DB: Pricing alone ensures this is no game changer. Full court press on advertising will be required to drive sales as a result. Does MS have the gumption to back up that sizable a budget? Regardless, welcome to the Thunderdome, Redmond.
Iain: Seems spot on to me, iPad money but no hi-DPI screen, but then twice the storage and free proper Office.
Matt: Seems like a safe strategy for a company that is only just moving from a “software business” to a “software and devices” company. Maybe it’ll be amazing when I hold one and make me excited enough to buy one. Right now it seems they used up all their innovation for now in the creation of the device and aren’t looking to upset the market and take new ground by challenging the status quo in any other ways though. Predictable but ultimately disappointing.
DBT: I read today that Microsoft already succeeded entering the videogame market with Xbox. And once the “tablet” market progresses and settles people will really consider more choices than “iPad”.
Dameon: For the same entry price as an iPad, why should I buy a Microsoft Surface, again?
John: £200 quid and I was in even though I am fairly wedded to Cupertino. Even below £300 and I may have been tempted. But you can bet its going to be £400+ rather than a straight currency exchange.
Abid: Priced to fail!
Giff: With all the hype now with the Mini, and the already hype on the original iPad, folks need to come out and grab us away, not just give another ho-hum option. Put some zest into the deal, make me want it more. Everyone talks about Apple these days, not MS or Nokia or Motorola, or Samsung, etc. So you have to “steal” the customers away. You can’t do this by giving a like pricing model or a like product…
Andrew: Microsoft have no choice with pricing at present. The iPad is the industry standard tablet device and Surface needs to be priced at parity or cheaper. I’d imagine Microsoft would not want to follow Amazon’s approach of undercutting the iPad – hence parity pricing. I’m more surprised at their attempt to sell a version without the Touch Cover.
Alexander: With full free Office a draw mostly within the corporate market, Microsoft need to generate excitement for Windows RT with the average consumer some other way. They just said no to one of the most obvious differentiators – price.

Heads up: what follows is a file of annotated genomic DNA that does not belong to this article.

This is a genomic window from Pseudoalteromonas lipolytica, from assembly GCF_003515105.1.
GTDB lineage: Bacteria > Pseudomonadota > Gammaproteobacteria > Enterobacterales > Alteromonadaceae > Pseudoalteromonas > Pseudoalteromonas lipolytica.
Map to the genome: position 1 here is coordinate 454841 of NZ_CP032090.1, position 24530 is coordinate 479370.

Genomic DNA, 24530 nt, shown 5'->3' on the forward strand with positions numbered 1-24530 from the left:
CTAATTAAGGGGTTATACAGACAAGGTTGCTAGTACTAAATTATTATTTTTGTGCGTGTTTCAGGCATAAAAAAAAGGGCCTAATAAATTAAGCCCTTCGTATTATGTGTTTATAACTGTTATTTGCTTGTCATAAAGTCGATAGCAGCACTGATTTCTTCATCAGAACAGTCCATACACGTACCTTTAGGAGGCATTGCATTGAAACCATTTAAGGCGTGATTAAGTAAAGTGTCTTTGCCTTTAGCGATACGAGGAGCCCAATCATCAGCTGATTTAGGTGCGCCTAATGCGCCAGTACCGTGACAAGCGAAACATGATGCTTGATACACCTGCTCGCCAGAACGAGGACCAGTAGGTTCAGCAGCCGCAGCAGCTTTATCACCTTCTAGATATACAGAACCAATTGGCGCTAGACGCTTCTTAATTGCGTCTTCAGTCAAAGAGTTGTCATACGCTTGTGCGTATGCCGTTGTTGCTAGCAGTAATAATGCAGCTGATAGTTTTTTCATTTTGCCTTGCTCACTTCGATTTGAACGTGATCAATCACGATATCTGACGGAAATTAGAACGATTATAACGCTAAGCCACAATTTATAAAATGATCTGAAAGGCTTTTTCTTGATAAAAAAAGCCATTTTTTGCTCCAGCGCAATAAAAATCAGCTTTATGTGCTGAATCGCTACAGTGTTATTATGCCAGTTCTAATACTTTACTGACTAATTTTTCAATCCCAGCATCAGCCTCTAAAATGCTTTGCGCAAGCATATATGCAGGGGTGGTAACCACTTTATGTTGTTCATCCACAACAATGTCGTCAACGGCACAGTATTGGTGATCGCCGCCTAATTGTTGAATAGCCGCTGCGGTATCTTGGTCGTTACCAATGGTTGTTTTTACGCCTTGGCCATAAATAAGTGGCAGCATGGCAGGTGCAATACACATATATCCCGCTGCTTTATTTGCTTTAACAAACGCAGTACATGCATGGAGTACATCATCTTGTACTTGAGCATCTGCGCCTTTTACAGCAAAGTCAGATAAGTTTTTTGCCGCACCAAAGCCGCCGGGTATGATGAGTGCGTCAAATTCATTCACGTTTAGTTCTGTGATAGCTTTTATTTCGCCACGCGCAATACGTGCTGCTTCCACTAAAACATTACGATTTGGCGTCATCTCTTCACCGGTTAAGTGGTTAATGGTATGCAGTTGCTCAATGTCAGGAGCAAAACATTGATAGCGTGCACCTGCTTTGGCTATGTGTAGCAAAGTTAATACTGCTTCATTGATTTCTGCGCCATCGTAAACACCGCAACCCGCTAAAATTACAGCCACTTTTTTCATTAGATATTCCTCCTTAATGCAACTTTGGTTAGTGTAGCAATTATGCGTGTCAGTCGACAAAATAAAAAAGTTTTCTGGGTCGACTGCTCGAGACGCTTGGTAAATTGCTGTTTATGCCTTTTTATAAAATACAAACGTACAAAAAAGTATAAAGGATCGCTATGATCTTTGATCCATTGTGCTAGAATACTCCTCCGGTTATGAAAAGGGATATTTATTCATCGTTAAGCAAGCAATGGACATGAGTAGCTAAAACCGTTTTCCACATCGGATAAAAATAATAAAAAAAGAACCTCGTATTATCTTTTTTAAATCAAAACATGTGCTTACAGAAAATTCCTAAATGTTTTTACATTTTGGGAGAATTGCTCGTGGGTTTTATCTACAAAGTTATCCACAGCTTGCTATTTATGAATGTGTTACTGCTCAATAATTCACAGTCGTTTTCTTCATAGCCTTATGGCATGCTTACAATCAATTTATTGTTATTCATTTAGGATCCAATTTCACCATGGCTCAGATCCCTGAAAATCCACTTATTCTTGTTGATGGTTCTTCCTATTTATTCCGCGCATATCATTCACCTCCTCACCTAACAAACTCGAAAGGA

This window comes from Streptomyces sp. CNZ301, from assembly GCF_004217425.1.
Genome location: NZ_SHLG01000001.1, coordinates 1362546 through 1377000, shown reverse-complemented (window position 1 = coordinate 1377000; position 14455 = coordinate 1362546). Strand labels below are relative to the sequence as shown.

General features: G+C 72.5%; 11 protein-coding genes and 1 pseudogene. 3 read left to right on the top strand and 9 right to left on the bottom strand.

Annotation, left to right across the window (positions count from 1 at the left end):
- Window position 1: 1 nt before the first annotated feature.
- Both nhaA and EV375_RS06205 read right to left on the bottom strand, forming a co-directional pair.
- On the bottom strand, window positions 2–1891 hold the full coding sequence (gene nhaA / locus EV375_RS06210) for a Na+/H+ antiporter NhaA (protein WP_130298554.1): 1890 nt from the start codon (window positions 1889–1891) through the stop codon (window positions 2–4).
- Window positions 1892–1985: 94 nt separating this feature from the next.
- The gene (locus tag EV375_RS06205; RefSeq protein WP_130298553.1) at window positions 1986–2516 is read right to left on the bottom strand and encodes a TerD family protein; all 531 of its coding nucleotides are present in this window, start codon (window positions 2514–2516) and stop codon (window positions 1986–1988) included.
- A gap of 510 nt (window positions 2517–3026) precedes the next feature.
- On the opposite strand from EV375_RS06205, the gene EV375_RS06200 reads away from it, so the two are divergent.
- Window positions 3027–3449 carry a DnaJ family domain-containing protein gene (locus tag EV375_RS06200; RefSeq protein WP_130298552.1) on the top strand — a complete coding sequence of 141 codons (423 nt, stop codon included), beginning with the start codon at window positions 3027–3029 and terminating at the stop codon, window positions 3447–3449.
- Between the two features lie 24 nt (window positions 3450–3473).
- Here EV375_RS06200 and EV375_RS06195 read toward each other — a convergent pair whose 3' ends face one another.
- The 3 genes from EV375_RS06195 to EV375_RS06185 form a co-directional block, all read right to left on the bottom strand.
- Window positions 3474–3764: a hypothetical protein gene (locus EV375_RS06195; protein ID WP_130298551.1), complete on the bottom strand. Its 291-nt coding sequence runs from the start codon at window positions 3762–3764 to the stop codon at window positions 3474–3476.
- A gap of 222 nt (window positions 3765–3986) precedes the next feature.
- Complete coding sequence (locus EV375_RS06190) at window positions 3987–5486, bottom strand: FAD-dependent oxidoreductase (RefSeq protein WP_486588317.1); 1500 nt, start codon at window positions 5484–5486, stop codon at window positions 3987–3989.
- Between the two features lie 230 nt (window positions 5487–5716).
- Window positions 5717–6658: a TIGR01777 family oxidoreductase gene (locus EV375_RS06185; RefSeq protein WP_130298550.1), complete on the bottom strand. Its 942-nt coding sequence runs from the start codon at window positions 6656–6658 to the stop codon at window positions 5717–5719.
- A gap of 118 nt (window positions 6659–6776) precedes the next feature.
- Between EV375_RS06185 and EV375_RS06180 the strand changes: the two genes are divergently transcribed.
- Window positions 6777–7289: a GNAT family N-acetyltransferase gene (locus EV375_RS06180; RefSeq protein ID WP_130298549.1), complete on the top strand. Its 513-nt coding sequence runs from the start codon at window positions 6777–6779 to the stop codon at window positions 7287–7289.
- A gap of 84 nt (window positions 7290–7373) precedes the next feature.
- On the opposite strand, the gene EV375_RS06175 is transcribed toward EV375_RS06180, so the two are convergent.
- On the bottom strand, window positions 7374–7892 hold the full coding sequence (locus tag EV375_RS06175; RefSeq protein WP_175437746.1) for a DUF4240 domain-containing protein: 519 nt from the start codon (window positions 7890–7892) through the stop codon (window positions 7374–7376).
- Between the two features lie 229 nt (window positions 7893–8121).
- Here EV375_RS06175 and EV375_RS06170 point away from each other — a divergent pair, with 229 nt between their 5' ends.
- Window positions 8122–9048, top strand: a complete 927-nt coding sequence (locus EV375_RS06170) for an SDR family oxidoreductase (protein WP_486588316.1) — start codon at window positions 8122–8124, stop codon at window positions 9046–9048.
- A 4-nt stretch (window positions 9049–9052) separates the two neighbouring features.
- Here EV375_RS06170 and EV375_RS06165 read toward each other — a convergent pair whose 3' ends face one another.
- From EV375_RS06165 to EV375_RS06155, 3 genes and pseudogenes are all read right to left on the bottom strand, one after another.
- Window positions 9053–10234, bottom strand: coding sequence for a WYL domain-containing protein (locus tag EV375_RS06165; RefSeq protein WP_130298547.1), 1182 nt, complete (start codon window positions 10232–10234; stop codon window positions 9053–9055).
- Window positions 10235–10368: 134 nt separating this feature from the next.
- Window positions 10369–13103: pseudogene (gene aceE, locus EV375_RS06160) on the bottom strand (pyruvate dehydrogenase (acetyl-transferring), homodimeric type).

Diarmuid: Was very tempted to go with ‘meh’, but on reflection: My iPad 2 is too big and heavy, this is just more of the same. Given the bulk I’d rather have a real PC with me – my MacBook Air. I’ll wait to see if the iPad mini appears, if not I’ll give the Nexus 7 a go.
James: OK… all devices should come with a Touch Cover, and $100 is steep just for a protective casing, but yes I think it’s the right time for Microsoft to introduce something new & challenging into the market place.
Ewan: $499 sneaks in under a psychological barrier – good for Microsoft. They’re going for a high price/high margin approach, which sounds an awful lot like Apple, and the battle lines are drawn. We have the low end fighting out between themselves with Android (Amazon’s single use device, the swiss army knife in need of an army Nexus 7), while at the high end we have devices with lots of functionality and ease of use built in (Apple / Microsoft). Given the low cost/low spec idealisation of the netbook amounted to nothing, I think Redmond and Cupertino have nailed where tablets are in the short and medium term.
Neil: A competitive move from Microsoft, but the bare minimum required to make sure the Surface wasn’t instantly dismissed as too expensive. Looks interesting, but then so did Windows Phone 7 and the Palm Web OS devices and we know how well they did.
Andi: Looks great but overpriced.
Tobi: I feel that the success of these tablets from MS hinges on their takeup by the big corporations because Apple with their ipad have way too much mindshare in price sphere MS is pitching at. Your idea of making a small payment upfront and subsidising across 12/18/24 months is very practical and would mean the device flooding the marketplace. I really doubt that with the price point they’ve chosen.
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Thank you everyone for your quick replies. I’ll be posting my own opinions shortly! If you’d like to join the MIR insiders, get yourself signed up to the TinyLetter here.